International visits by the Minister for Agriculture, Food and the Marine, Michael Creed, over the coming days are set to focus on the potential effects of Brexit on the agri-food sector.

Minister Creed is set to avail of his St Patrick’s Day duties to “further extend his engagement with key EU Member States on Brexit”.

Common concerns about the likely impacts of Brexit on the agri-food and fisheries sectors are set to be top of the agenda when Minister Creed meets his colleagues from Germany, the Netherland and Denmark.

These planned visits by Minister Creed follow on from recent formal meetings with his Spanish, Estonian and Maltese counterparts.

Minister Creed believes these meetings will give him the opportunity to outline Irish concerns surrounding the possible effects of Brexit.

“I look forward to using these bilateral meetings to emphasise the very real and serious concerns that we in Ireland have about the potential impact of Brexit on our agri-food and fisheries sectors, and to explore other Member States’ assessment of the implications from their perspective.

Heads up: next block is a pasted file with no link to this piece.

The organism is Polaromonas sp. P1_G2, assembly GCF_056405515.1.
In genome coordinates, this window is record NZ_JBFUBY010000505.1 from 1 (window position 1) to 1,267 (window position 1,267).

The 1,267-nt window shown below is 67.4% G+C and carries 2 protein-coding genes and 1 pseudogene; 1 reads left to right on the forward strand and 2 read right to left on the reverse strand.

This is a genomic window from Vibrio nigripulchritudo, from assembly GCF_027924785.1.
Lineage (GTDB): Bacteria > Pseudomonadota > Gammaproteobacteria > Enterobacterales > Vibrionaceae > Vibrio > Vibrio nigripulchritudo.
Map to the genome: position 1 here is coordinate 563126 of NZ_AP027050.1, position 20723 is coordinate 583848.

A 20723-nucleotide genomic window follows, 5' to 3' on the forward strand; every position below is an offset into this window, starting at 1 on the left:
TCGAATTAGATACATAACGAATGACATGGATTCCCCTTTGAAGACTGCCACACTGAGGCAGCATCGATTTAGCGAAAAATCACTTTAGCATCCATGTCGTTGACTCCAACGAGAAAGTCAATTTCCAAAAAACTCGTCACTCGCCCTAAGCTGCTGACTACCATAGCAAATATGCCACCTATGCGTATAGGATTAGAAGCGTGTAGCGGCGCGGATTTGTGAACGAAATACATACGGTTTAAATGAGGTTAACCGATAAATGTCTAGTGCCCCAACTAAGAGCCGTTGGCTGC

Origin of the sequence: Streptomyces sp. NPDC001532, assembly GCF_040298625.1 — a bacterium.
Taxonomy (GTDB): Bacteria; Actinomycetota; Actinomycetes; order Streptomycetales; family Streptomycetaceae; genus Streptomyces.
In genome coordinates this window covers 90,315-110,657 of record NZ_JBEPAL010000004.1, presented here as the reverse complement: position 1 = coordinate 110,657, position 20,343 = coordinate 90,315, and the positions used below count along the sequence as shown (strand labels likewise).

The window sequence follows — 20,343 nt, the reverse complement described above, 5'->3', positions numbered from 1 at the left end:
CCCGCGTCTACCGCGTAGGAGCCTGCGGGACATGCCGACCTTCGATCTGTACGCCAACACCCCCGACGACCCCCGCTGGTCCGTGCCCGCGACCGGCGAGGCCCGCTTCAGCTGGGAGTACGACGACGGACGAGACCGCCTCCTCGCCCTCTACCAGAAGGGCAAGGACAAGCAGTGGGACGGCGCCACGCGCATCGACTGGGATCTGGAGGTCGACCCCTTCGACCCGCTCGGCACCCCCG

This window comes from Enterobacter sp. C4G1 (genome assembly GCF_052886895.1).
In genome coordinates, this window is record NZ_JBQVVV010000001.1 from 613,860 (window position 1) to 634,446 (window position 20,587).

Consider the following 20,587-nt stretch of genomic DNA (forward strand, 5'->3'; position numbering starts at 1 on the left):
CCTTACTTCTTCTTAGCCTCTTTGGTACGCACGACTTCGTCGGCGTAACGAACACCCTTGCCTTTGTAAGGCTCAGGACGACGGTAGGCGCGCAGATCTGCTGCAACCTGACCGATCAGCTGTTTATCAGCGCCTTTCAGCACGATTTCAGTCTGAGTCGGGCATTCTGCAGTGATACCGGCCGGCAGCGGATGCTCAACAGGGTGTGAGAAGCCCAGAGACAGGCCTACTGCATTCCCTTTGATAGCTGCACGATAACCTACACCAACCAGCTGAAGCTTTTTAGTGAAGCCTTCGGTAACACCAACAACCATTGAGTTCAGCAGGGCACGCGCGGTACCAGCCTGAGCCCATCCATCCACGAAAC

One thing that I believe we all have in common is that we face a very negative impact on trade.

“While Ireland is particularly exposed in this regard, because of the scale of our engagement with the UK market, these Member States also have a significant trading relationship with the UK.

“I intend therefore to explore the scope for a common approach in this area, with a view to ensuring that the interests of the agri-food sector are placed at the top of the European agenda in the negotiations,” he said.

These meeting should provide a basis for productive discussions on what will be a shared challenge for the European agriculture and fisheries sectors, Minister Creed added.

Meeting with German Minister

This morning Minister Creed met with the German Federal Minister for Food and Agriculture, Christian Schmidt, in Berlin.

“This morning’s meeting is part of an ongoing process of building alliances and awareness for our unique position, as an integrated food economy on a North-South basis, and the threat Brexit poses to this model.

“Germany has a significant trade surplus with the UK in terms of agri-food products (€3 billion), which is an important point to note when establishing common ground,” Minister Creed said.

The Ministers also discussed the future of CAP post-2020, the ongoing review of ANC’s and the current market situation.